Bio & Life Sciences

Could Genomics Revive the Eugenics Movement?

An NYU exhibit about the history of the eugenics movement is more than a look back: it’s a timely reminder in the age of genomics that we have a social responsibility to consider not only what’s medically and scientifically possible, but also the potential social consequences. Otherwise we could start making decisions that future generations would find to be as shameful as 20th century eugenics appears to us.   More

Bio & Life Sciences Healthcare

Our Era of Preventive Genetic Screening: Brought to You in Part by Mary-Claire King

Two decades ago, Mary-Claire King made one of the most important contributions to modern healthcare when she discovered the first gene linked to breast cancer. Now, she’s trying to one-up herself. King, a genetics pioneer who won a major scientific award this week from the Albert and Mary Lasker Foundation, has issued a call to change how we think about gene testing in an approach she believes will prevent cancer, not just catch it early. (And if you’ve never met King, the fact that she’s using her award to shed light on a serious public health need rather than to celebrate her own career tells you a little something about her character.)   More

Bio & Life Sciences Healthcare

Diagnosing the First Patient: Genomics to the Rescue

Nic Volker. Beatrice Rienhoff. Alexis and Noah Beery. If you happen to be a scientist or clinician in the genomics field, you already know the topic of this article just from those four names. Each is a child who suffered from a mysterious or even one-of-a-kind disease. Collectively, they endured years in hospitals, met dozens of doctors, took countless tests to achieve that precious objective: a diagnosis. And for each of these kids, DNA sequencing was critical to providing that answer.   More

Bio & Life Sciences

The Coming Era of Personal Genomics

If the idea of having everyone’s genome sequenced at birth brings images to your mind from "Blade Runner" or "Gattaca," you’re not alone. The tremendous potential of understanding and using genomic information from birth to death suggests motives both beneficent and nefarious. This path is quite realistic, given the galloping state of modern genomic science. That’s one reason genomics will loom large at our upcoming Techonomy Bio conference in Mountain View, Calif., on June 17. In this article we conduct a Techonomy thought exercise: envisioning a world in which everyone has his or her genome sequenced at birth (or, in some cases, even earlier).   More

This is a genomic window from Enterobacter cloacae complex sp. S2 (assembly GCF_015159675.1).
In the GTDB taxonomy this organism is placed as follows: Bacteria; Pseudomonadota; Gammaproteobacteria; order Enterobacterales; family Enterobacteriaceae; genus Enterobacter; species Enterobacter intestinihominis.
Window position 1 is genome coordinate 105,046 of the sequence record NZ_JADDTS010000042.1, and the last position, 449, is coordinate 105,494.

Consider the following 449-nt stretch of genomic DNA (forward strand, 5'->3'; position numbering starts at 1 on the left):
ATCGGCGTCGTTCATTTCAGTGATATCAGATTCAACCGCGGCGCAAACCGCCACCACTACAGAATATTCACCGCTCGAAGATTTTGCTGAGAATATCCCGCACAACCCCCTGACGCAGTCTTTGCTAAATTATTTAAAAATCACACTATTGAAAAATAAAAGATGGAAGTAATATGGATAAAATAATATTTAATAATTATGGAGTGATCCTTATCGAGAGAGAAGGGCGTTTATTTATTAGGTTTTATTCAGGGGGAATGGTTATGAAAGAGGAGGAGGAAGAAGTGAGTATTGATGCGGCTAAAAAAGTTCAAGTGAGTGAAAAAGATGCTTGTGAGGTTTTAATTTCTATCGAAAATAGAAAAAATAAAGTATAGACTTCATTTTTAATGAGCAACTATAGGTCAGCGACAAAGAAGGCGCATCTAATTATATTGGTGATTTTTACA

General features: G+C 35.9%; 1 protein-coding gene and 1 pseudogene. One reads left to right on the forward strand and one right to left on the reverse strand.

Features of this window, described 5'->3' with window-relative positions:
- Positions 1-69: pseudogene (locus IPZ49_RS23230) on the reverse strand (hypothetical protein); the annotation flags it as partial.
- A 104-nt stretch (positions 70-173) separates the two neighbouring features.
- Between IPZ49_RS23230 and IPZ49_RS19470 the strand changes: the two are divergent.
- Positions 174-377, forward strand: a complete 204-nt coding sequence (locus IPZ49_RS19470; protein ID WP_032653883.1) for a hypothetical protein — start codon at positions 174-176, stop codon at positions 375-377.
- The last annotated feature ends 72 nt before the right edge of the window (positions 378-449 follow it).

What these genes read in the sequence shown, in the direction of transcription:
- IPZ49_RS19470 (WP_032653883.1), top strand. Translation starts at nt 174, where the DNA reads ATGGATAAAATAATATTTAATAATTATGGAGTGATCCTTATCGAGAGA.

Bio & Life Sciences

NYU Scientists Lead Synthetic Chromosome Breakthrough

Another huge milestone has been reached in synthetic biology. Scientists have created a working chromosome and inserted it into a living cell. The cell continued to act normally—what scientists consider a key measure of success. While chromosomes have already been created for bacteria, accomplishing the feat with a brewer's yeast cell, a more complex organism, is a major accomplishment. Jeff Boeke, director of NYU's Institute for System's Genetics and the leader of the research team, was quoted as saying, "We have made of 50,000 changes to the DNA code in the chromosome and our yeast is still alive. That is remarkable… It is the most extensively altered chromosome ever built." The potential efficiencies created by these synthetic strains of yeast open doors to remarkable medical and biofuel opportunities, to name just a couple.   More